The Price of Nostalgia Part Two: Into the Stratosphere

As stated before, nostalgia is expensive. Game prices have exploded in the past few years. There are a number of reasons for this:

– People who grew up with older video games are now adults with disposable income.

– The internet has allowed underrated gems to be put into the spotlight

– The internet has allowed people to re-live the amazing gaming moments of the past

– Unscrupulous re-sellers are willing to exploit people into paying big bucks for common, readily-available games.

That last note was definitely a little cynical, but it’s kind of sad how true it is. Regardless, let’s take a look at a few games that have sky-rocketed in price over the last few years.

BIG APPLE, 3AM

Teenage Mutant Ninja Turtles. Woo. There’s no question that this game is really, really good. It’s a classic of the beat ’em up genre, and, compared to a ton of other games of similar style, this game can still be amazing. It has aged incredibly well.

Currently, this game can be bought on eBay for roughly $45

Why is it so expensive?

The main driving force for this game’s high price is the fact that TMNT was, and still is, a huge property. It’s a franchise that is still going strong, and one that people absolutely adore. Kids are watching the new cartoon, and their parents most likely grew up with the original show in some way. This game is a much-requested item in retro game stores and online shops, and as a result it sells quickly. Despite the high price, don’t think for a second that this game is rare. It isn’t. it sold millions of copies, and according to NintendoAge’s database, this particular cartridge is widespread in release. This is a case of nostalgia driving demand.

Arthur is the best one.

Knights of The Round is another beat ’em up, from Capcom. Awesome stuff. This is probably what drove Capcom to make the D&D arcade games, so if you’ve played those you might love the hell out of this game.

It’s a great game, with a current eBay price of $60, give or take.

Why is it so expensive?

It’s hard to pin-point what made this game’s price increase. I lucked out and got a copy in 2010 at a local Play N Trade for $5, back when this game was worth that much. It’s kind of insane to see that this game has gotten so damn expensive. I’m not going to point any fingers, here. All I will say ia that a lot of people watch YouTube.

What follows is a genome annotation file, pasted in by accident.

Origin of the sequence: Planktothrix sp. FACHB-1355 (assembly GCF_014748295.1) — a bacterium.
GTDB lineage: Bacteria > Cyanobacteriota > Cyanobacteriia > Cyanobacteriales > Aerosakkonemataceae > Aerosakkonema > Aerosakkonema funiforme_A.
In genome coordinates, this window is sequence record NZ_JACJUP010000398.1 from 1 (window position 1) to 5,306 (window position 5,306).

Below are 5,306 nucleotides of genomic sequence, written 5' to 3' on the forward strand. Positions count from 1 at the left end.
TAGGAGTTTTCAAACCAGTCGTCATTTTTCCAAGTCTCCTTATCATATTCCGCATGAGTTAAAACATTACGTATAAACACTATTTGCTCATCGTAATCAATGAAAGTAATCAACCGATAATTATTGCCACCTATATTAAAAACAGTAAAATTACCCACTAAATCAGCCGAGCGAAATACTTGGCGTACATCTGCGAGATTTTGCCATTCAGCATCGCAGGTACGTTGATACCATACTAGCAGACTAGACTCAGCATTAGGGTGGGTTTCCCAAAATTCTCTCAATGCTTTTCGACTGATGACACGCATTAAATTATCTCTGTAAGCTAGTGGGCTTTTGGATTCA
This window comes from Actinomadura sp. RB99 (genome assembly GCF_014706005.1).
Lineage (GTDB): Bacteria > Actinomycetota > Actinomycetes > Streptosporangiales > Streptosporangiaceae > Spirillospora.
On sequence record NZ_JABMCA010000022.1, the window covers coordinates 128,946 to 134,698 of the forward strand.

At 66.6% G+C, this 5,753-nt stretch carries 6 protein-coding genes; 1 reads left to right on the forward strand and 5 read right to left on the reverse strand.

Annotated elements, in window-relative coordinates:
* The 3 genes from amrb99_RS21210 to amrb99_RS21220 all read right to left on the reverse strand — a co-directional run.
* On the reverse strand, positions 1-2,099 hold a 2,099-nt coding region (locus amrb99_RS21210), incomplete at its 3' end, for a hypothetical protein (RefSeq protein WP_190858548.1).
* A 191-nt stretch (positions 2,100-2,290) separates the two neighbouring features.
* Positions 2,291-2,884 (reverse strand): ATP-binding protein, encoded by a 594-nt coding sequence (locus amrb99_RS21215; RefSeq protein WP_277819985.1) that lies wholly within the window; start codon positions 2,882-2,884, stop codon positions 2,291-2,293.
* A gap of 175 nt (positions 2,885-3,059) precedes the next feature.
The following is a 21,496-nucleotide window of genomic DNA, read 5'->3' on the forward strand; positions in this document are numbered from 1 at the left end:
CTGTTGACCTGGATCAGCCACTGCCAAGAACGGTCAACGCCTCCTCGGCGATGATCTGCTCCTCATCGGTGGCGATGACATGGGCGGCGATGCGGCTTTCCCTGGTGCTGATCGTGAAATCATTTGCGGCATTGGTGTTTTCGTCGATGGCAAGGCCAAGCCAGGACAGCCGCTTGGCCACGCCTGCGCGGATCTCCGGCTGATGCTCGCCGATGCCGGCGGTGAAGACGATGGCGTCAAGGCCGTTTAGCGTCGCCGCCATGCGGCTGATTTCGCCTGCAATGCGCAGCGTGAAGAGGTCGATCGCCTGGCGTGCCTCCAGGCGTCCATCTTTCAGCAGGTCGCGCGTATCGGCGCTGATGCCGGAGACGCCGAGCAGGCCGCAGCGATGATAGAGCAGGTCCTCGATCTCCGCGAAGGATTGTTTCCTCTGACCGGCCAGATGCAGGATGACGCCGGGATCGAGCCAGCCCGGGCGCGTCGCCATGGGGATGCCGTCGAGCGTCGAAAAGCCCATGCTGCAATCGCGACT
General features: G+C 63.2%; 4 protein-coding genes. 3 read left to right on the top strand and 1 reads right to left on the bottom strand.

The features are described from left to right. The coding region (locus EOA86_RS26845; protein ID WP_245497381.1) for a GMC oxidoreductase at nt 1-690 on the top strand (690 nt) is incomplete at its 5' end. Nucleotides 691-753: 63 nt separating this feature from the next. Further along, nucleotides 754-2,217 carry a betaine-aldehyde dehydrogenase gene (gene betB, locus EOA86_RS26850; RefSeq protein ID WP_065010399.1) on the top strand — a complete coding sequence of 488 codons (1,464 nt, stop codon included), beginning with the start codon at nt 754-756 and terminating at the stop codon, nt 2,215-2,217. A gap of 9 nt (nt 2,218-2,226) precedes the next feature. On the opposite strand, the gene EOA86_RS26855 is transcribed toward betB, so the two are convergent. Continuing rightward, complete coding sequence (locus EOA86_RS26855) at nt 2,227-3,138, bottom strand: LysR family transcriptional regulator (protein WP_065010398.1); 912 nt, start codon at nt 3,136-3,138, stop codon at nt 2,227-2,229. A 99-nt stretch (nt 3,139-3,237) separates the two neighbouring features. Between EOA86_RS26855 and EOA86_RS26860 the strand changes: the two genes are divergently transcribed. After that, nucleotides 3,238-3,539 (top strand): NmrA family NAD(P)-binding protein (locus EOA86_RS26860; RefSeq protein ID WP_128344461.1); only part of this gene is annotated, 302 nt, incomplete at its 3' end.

The advent of the internet has made obscure games into desired games. This seems to be the case here.

NintendoAge puts this at the “Very Common” rarity level. There are tons of copies out there. Anyone who is trying to say that it is rare is messing with you.

Fighting Robot, Mega Man!

Once you’ve bought a Super Nintendo, go get Super Mario World, and Super Metroid, and Kirby Super Star, and Zelda: A Link To The Past. After that? Get this game. It’s reason enough to own a Super Nintendo. It is everything that a sequel should be. It’s so damn good that Capcom made two sequels that were fundamentally identical and they are still amazing just because they share the same game engine as this one.

Currently, a copy of Mega Man X can be yours for $30 in United States Federal Reserve Notes.

Why is it so expensive?

Whenever you mention Deus Ex, somebody reinstalls it. Whenever you mention Mega Man X, somebody posts this video.

Egoraptor’s video is excellent, by the way. It shows how Mega Man X improved on the original series’ formula and made it better. It’s also been viewed 8 million times on YouTube. Like I said earlier, I’m not trying to point fingers as it’s silly to expect one person to be responsible for a total price hike, but videos like that allow more people to be aware of games like it.

With a series like Mega Man, anything made is going to be at least somewhat popular, so you have that working with it as well. The fact that it is a very, very good game also helps, too. Popular game from a popular series + High quality = People wanting the game. A lot of people.

This game is even more not-rare than the others. NintendoAge lists this as “Very Widespread”, which is understandable, considering not only did Capcom release their initial version, but Majesco re-published it later in the SNES’ life.

Keep in mind that the sequels to this game, Mega Man X2 and Mega Man X3, actually are hard to find. This is due to the fact that Capcom put special hardware chips in those games to do vector graphics for some of the bosses, and as a result there are less copies of the game out in the wild. Loose copies of X2 and X3 can go for triple-digit sums.

Now, all of this begs the question:

Is it worth it?

That’s your call. Not everyone can spend cash-money on old video games. And with things like the eShop and Virtual Console, being able to play these games is easier (and cheaper) than ever. I’m a firm believer that it really isn’t the same playing a SNES game on the Virtual Console, but with some of the prices that have been floating around for some of these games, it’s definitely a better option.

On the other hand, it’s not like these prices can last forever…

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About connorfratus

Production Assistant. Writer. Video Game Enthusiast.
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